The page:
§ 22. Every such company or association shall forfeit all the privileges herein granted, if within two years from the time of filing their articles of association with the recorder of the county; they shall not have commenced the construction of their road, and expended at least ten per cent. of their capital stock, and said road shall be commenced within four years of said filing of such articles. And within six months after the completion of such road, the directors shall report that fact, together with the costs of its construction to the Secretary of State.

§ 23. Such company may make and publish all such by-laws as they may deem proper, not inconsistent with any law of this State, in order to regulate the travel upon such road, and the rules to be observed by persons in meeting or passing with teems and vehicles, and all other matters which may be deemed for the welfare of such company. Any person violating any laws made by such company, shall be fined not exceeding twenty dollars, to be collected before

any justice of the peace, and shall moreover be liable for any damages incurred by such transgression.

§ 24. Any road overseer, or any number of respectable citizens, not less than fifteen in number, who shall be of the opinion that the location of any toll-gate is injurious to the public interest, may on ten days notice to the President or Secretary of the company, apply to the county court of the county, within which such gate is situated for an order to change the location of such gate, and the said court shall have full power after hearing the parties to alter the same at the expense of the company, in case of their refusal or neglect to comply with the requirements of the court.

§ 25. The liabilities of any company shall not exceed at any one time 50 per cent. of the amount of capital paid in, and if they shall at any time exceed this amount, each stockholder consenting thereto, shall become individually liable for such excess in addition to the liability as stockholder.

$26. If any company formed under this act dissolves, leaving debts unpaid, suits may be brought against any person or persons who were stockholders at the time of such dissolution, without joining the company in such suit, and if judgment be rendered and execution satisfied, the defendant or defendants may sue all who were stockholders at the time of dissolution, for the recovery of the portion of such debt for which they were liable, and the execution upon the judgment shall direct the collection to be made from property of each stockholder; and if any number of stockholders, defendants in the case, shall not have property enough in the county to satisfy his or their portion of the execution, then the amount of deficiency shall be divided equally amongst all the remaining stockholders, and collections made accordingly, deducting from the amount a sum in proportion to the amount of stock owned by the plaintiff at the time the company dissolved.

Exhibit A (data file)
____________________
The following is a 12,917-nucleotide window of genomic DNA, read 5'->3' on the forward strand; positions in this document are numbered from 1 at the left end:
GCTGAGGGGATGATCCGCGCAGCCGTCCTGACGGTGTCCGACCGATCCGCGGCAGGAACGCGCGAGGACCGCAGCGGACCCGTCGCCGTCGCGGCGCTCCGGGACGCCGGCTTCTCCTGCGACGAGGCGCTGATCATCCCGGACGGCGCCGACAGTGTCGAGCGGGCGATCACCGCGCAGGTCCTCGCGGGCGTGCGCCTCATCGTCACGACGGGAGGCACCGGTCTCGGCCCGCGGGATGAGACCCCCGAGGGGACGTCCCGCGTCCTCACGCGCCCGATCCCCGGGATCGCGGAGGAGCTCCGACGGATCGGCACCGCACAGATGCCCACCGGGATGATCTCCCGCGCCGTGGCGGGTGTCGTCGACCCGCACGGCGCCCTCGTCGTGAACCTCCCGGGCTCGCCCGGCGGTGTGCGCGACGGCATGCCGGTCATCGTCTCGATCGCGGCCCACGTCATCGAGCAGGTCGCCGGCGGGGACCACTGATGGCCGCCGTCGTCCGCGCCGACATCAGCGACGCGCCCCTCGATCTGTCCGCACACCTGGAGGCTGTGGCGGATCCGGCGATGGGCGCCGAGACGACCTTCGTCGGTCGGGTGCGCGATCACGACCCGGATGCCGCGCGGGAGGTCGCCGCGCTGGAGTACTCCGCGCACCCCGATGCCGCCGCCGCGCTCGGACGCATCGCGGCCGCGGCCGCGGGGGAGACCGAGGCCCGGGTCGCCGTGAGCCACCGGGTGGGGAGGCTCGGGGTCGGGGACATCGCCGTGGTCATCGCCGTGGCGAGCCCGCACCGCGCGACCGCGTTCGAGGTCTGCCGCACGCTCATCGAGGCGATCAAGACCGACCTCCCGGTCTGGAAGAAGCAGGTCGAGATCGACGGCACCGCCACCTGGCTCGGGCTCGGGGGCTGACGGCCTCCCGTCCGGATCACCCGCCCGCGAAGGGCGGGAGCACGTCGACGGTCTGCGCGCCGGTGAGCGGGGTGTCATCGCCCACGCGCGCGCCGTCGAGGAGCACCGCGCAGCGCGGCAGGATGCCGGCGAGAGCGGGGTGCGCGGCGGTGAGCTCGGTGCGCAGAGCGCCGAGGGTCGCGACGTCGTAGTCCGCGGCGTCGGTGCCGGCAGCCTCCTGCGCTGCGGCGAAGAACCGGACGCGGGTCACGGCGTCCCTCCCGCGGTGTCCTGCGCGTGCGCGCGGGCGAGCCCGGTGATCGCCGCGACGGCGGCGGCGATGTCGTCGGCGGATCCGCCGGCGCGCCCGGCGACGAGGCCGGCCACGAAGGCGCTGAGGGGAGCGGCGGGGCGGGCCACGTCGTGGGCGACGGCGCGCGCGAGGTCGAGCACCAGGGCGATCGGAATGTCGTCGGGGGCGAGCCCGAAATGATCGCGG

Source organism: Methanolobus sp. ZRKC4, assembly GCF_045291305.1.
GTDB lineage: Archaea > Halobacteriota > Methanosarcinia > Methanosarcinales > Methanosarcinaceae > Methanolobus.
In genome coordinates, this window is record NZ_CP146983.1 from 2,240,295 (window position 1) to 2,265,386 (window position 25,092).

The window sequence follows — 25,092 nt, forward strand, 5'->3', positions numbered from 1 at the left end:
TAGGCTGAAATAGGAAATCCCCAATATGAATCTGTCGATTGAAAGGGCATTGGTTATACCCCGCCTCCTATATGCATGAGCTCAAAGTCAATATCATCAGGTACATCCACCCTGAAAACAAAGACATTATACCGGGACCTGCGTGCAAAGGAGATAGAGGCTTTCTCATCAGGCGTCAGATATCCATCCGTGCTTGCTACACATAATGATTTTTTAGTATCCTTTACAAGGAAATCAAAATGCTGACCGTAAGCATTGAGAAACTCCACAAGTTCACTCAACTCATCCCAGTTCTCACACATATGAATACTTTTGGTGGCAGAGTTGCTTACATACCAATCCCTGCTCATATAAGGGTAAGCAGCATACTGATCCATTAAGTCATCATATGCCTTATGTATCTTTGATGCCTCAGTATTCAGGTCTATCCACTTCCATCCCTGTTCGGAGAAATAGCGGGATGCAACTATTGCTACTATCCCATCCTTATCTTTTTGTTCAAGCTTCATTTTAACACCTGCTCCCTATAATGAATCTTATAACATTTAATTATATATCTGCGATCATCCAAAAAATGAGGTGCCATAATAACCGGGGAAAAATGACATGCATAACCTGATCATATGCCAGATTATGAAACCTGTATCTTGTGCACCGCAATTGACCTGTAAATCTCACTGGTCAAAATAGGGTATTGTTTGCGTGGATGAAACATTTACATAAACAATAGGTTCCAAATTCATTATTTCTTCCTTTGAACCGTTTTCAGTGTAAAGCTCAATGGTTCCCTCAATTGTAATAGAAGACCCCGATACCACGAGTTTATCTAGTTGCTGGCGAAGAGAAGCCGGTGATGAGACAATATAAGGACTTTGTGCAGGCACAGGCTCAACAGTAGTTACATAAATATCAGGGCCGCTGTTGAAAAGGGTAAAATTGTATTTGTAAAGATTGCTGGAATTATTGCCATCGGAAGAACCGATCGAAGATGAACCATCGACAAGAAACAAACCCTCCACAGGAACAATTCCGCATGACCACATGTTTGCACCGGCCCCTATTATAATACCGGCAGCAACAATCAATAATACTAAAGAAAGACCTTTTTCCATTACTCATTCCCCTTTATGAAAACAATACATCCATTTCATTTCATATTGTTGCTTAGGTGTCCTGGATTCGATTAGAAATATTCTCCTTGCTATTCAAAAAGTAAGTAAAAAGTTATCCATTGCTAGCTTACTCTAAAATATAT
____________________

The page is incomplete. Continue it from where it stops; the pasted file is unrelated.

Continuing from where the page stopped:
$ 27. If any person shall wilfully do or cause to be done any act or acts whatever, whereby any building, construction or work of any company formed under this act, shall be injured or destroyed, the person or persons so offending shall forfeit and pay to such company ten dollars, and double the amount of damages sustained by means of such offence.

$ 28. The county court of any county, in which the road of any company as aforesaid is situated, may subscribe to the stock of such company, an amount not exceeding one-half the cost of construction, and may, if necessary, issue the bonds of the county to pay for the same, bearing interest at a rate not exceeding seven per cent., and such county shall be in law as any other stockholder, as hereinbefore provided.

$29. The county courts may in cases where any county road has been partially improved, or where a road has been improved only a part of the length thereof, on proposition of any company formed under this act, make an agreement with such company to

put said road as stock in said company at a fair valuation, and in such case the proceeding shall be entered on the records of said court, and a transfer of the right of the county to such road conveyed to said company by instrument in writing, signed by the presiding justice, and attested by the clerk of the court, under seal of said court, after which said company shall proceed in all respects with said road, as if the same had originally been constructed by said company.

$30. No plank road or McAdamized road authorized by this act, shall be made on the roadway of any turnpike company without the consent of the owners thereof, or of the county court if the same be a county road, but nothing herein contained shall prevent it from crossing any road in such manner as not to obstruct or impair the traveling.